His prehistory was packed with Hanna-Barbera animal prints on brilliant primaries and jokey chewed-hem skirts and tops.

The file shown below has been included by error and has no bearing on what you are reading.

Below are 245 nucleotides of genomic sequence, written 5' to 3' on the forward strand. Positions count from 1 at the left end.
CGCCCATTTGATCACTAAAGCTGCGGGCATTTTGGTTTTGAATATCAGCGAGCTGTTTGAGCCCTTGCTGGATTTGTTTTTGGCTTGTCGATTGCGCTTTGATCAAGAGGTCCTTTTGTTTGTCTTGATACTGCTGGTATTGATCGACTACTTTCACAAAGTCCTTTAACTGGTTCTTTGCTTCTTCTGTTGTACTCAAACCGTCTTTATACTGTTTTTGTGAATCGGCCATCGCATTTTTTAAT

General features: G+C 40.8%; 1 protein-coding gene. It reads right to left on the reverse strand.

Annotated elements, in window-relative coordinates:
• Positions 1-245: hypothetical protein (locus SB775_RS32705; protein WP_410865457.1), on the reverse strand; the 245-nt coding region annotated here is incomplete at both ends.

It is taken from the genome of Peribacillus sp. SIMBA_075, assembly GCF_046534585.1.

Luckily for an early morning start on London Fashion Week's fifth day, you really don't need to worry about deciphering a Jeremy Scott show. Subtlety is not, and never has been, his forte - and S/S 2010 was no exception. From the stone tablet-style invite, to the bone-printed Longchamps bags on seats, to the rousing Flintstones theme as an opener, it was evident that Scott was taking us back in time, to the primordial soup and the very origin of man. Well, kind of. Jeremy Scott's clothes have a cartoonish quality, peculiarly American, born of Pop Art, pop music, excessive sugar intake and a childhood glued to television screens. His prehistory was packed with Hanna-Barbera animal prints on brilliant primaries and jokey chewed-hem skirts and tops. Swimsuits came with attached animal paws or tails, t-shirts were printed with the slogan Your Cave Or Mine' and models wore their hair tossed, tortured and leopard-sprayed, a bone deeply embedded in each in homage to Pebbles and Wilma. It was silly, unpretentious fun - but even at that level, it felt somewhat lacking. If you're unwilling to dress like a candy-crazed child on Halloween, or succumb to quite the degree of kawaii that Jeremy's Japanese fans adore, there was very little here. This is Scott's niche, of course, and very cosy he has made it - his inaugural London show celebrates the opening of Scott's shop in the capital. At the same time, I couldn't help but remember Scott's first subversive Paris shows ten years ago, when the designer shifted the boundaries of taste and spearheaded the eighties revival we are still in the thralls of today. This show was similarly questionable in taste, but challenging - or, for that matter, important? Forget it.